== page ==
She yelled at him, which surprised him I think, and i got hold of him.
We have worked on all basic obedience, and he is very very good at it, but sometimes just refuses to listen, but only when he really thinks that there is threat to his yard.
I am still very shaken about the whole thing and have done everything I can think of.
I am terrified, TERRIFIED that he will bite someone.
Please someone help me.
:help:
 

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I am waiting for your responses because I have one that is the same way....
 

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What is your dog's experience with socialization? Does he primarily stay in your yard or property or do you walk him daily around a town or park with people?

Sled dogs, I'm assuming Husky type have a very different personality than GSD's. My first dog as an adult was 1/2 GSD, and when I got a 100% GSD, wow what a difference. It sounds like you were not prepared for a GSD, or a GSD from a questionable breeder?

I not sure how to guide you but will give you a few good resources:

Books from Patricia McConnell, The Cautious Canine and The Other End of the Leash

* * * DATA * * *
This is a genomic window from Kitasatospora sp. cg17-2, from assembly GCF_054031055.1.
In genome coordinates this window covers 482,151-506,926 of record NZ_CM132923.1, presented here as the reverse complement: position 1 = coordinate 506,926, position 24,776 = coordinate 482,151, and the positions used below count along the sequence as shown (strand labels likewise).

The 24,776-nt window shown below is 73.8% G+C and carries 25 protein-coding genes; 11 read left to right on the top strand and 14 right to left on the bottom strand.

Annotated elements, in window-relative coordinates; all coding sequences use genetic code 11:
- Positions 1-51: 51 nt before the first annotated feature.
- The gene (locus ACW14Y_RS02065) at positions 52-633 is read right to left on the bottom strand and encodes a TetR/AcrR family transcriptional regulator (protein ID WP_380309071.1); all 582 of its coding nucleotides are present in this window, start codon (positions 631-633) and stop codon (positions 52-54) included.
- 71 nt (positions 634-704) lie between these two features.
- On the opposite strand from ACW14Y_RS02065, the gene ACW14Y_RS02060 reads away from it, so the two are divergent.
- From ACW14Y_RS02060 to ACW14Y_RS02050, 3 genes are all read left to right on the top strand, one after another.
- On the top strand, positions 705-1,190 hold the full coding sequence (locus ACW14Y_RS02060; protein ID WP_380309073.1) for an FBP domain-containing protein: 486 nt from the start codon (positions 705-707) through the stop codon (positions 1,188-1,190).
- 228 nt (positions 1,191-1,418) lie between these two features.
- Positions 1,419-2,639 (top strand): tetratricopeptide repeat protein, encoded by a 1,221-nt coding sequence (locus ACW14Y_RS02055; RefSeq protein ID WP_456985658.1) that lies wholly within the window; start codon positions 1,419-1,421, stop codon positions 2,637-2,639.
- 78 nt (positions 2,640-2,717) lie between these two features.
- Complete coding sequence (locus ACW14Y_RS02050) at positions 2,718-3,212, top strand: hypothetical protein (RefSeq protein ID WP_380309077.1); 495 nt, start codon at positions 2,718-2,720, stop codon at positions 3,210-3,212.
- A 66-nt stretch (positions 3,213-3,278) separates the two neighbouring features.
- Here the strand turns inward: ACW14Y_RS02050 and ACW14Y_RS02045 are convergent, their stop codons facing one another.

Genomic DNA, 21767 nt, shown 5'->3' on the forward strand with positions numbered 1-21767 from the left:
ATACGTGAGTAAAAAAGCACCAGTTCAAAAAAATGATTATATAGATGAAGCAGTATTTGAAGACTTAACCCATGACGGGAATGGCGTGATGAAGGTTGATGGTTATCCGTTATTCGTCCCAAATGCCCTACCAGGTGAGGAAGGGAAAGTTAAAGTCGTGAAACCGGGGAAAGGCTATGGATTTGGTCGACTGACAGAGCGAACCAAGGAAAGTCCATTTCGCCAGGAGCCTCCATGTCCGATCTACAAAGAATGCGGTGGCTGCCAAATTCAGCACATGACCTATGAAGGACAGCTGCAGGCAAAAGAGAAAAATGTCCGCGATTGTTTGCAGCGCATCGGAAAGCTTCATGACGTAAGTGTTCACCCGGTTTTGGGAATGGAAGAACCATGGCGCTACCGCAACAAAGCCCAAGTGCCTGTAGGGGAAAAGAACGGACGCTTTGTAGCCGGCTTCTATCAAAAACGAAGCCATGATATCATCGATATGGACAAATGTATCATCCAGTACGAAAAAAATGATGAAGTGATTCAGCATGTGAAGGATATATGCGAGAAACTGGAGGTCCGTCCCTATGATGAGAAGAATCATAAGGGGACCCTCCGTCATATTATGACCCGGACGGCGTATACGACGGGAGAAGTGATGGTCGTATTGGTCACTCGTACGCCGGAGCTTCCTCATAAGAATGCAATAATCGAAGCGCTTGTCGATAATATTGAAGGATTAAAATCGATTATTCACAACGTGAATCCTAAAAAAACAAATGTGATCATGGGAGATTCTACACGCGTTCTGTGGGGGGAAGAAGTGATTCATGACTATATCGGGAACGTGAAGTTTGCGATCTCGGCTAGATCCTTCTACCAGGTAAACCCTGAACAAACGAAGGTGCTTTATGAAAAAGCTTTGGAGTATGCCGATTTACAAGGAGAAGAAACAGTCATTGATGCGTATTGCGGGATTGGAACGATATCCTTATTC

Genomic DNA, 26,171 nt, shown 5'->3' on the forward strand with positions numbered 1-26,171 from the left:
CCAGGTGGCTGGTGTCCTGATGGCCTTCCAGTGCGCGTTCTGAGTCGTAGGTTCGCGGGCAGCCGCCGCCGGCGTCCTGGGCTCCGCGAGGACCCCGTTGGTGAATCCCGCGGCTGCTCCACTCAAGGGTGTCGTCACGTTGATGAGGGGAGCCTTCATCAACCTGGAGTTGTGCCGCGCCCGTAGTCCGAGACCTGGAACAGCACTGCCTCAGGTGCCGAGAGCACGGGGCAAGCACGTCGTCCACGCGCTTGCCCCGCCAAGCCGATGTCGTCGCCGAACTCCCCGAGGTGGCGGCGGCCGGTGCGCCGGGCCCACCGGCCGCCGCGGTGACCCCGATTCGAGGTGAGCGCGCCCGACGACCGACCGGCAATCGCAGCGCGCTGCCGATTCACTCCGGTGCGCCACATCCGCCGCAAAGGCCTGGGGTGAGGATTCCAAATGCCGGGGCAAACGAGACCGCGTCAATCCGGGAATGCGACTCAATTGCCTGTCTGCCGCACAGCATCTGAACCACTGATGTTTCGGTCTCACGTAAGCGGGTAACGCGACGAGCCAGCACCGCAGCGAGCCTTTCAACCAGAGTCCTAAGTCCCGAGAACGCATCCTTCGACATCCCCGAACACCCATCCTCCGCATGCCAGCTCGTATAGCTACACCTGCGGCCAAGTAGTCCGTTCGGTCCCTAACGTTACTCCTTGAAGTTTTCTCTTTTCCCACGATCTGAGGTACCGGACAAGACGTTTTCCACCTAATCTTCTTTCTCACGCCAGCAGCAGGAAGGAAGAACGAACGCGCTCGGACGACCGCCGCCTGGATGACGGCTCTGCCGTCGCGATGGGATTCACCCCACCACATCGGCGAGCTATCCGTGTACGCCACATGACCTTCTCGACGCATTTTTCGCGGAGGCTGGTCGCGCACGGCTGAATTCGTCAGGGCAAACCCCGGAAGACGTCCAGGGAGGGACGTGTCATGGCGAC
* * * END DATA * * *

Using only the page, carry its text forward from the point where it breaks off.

a book from Denine Phillips, Don't Give Up On That Dog
and from the author Turid Rugaas, On Talking Terms with Dogs: Calming Signals.
 

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Well, hon, you aren't going to like what my first point is, which is basically moot at this point, since you already have him. But please, do not ever buy a puppy from a place that is "atrocious". They are not bettering the breed through health and temperament. Aggression is from two reasons: genetic temperament and environment. So, you've got a challenging case. That being said, all is not lost and there are many folks on this site who have successfully socialized and trained a dog to the better side. However, if they are honest, most will tell you that they always, always have to carefully watch their dog and be on top of things.